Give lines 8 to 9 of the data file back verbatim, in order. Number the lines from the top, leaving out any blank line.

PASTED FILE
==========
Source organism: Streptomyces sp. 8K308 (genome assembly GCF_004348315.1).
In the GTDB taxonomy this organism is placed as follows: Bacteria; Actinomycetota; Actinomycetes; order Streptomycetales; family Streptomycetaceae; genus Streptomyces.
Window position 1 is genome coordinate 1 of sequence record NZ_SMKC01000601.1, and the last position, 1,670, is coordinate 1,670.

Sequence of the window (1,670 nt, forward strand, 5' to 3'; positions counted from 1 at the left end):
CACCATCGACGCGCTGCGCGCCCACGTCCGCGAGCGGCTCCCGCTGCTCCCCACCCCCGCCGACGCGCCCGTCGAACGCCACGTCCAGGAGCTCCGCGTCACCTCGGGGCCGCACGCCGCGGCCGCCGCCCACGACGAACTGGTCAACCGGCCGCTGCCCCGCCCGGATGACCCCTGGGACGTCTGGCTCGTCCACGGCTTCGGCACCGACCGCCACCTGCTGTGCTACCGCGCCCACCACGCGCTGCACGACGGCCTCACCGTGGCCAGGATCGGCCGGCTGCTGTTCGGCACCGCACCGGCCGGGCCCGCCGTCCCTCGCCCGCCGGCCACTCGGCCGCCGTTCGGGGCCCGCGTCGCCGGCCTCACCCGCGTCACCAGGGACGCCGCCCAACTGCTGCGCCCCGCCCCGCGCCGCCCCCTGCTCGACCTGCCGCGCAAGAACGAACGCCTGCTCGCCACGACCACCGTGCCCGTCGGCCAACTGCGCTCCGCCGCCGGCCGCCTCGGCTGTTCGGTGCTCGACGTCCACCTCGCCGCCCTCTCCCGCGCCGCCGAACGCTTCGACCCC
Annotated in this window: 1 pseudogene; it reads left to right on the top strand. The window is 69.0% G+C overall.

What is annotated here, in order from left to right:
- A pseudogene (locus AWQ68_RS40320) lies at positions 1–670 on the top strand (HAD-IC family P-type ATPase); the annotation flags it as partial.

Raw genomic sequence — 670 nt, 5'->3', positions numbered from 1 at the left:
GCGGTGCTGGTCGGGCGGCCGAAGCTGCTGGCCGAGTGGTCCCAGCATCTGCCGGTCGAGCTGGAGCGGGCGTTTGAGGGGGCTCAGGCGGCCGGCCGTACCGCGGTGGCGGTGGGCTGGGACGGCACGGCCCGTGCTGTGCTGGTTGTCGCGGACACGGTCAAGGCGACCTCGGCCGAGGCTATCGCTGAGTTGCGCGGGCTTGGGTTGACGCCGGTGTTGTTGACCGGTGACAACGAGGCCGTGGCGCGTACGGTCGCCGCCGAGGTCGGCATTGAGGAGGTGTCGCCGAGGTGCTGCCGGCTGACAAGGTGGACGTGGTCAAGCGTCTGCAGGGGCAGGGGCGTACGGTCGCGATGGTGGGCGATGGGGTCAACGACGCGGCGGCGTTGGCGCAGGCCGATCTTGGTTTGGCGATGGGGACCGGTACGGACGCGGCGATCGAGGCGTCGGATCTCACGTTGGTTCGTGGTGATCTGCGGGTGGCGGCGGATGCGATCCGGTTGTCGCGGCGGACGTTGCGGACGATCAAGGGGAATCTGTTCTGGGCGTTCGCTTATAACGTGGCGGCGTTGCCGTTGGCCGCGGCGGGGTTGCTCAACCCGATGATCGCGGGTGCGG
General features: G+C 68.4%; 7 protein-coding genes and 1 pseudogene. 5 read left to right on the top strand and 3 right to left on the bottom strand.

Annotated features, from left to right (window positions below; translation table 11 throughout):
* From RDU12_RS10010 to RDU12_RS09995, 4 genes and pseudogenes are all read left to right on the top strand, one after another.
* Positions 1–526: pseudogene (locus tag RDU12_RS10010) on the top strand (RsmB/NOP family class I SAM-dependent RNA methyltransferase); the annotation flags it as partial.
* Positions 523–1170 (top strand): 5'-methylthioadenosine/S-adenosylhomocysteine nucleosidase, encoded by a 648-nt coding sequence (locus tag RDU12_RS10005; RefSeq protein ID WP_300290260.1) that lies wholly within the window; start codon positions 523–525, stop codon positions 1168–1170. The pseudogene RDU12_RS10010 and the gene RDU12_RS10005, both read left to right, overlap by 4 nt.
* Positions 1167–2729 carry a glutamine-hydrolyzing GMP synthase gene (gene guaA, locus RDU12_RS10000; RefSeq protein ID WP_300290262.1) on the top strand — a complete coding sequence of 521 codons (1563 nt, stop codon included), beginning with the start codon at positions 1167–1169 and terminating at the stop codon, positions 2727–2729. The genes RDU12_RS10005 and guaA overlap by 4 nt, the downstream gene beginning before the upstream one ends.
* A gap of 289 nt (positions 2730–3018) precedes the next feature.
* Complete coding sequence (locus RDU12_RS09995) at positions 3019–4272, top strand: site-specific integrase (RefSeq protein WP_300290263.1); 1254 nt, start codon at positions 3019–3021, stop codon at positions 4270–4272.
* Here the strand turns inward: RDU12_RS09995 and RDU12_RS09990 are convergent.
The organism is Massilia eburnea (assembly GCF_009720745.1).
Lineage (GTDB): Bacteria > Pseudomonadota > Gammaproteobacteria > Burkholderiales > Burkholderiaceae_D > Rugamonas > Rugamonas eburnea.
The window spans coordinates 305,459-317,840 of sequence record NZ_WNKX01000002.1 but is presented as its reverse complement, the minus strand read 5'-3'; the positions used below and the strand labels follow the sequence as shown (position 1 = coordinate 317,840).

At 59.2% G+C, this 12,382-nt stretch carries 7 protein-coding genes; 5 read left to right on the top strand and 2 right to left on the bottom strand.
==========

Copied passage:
- A pseudogene (locus AWQ68_RS40320) lies at positions 1–670 on the top strand (HAD-IC family P-type ATPase); the annotation flags it as partial.

Raw genomic sequence — 670 nt, 5'->3', positions numbered from 1 at the left: